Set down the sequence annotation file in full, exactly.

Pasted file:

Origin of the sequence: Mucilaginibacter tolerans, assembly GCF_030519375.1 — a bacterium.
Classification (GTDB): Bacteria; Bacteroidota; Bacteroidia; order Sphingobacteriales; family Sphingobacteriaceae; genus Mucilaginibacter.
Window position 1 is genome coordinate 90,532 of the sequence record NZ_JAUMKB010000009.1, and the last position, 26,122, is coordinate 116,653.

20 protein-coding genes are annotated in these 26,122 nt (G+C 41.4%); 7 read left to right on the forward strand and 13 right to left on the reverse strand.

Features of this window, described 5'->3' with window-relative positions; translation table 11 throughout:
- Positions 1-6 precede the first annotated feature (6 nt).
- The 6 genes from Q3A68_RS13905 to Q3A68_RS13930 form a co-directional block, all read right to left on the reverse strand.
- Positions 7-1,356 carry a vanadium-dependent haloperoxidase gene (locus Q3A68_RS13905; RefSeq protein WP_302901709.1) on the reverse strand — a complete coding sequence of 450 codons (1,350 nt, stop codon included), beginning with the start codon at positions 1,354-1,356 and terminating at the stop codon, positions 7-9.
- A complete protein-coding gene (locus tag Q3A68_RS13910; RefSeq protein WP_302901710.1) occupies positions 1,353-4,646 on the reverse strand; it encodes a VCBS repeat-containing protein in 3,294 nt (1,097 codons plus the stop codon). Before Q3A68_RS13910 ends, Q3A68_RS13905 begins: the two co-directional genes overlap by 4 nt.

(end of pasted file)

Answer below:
Origin of the sequence: Mucilaginibacter tolerans, assembly GCF_030519375.1 — a bacterium.
Classification (GTDB): Bacteria; Bacteroidota; Bacteroidia; order Sphingobacteriales; family Sphingobacteriaceae; genus Mucilaginibacter.
Window position 1 is genome coordinate 90,532 of the sequence record NZ_JAUMKB010000009.1, and the last position, 26,122, is coordinate 116,653.

20 protein-coding genes are annotated in these 26,122 nt (G+C 41.4%); 7 read left to right on the forward strand and 13 right to left on the reverse strand.

Features of this window, described 5'->3' with window-relative positions; translation table 11 throughout:
- Positions 1-6 precede the first annotated feature (6 nt).
- The 6 genes from Q3A68_RS13905 to Q3A68_RS13930 form a co-directional block, all read right to left on the reverse strand.
- Positions 7-1,356 carry a vanadium-dependent haloperoxidase gene (locus Q3A68_RS13905; RefSeq protein WP_302901709.1) on the reverse strand — a complete coding sequence of 450 codons (1,350 nt, stop codon included), beginning with the start codon at positions 1,354-1,356 and terminating at the stop codon, positions 7-9.
- A complete protein-coding gene (locus tag Q3A68_RS13910; RefSeq protein WP_302901710.1) occupies positions 1,353-4,646 on the reverse strand; it encodes a VCBS repeat-containing protein in 3,294 nt (1,097 codons plus the stop codon). Before Q3A68_RS13910 ends, Q3A68_RS13905 begins: the two co-directional genes overlap by 4 nt.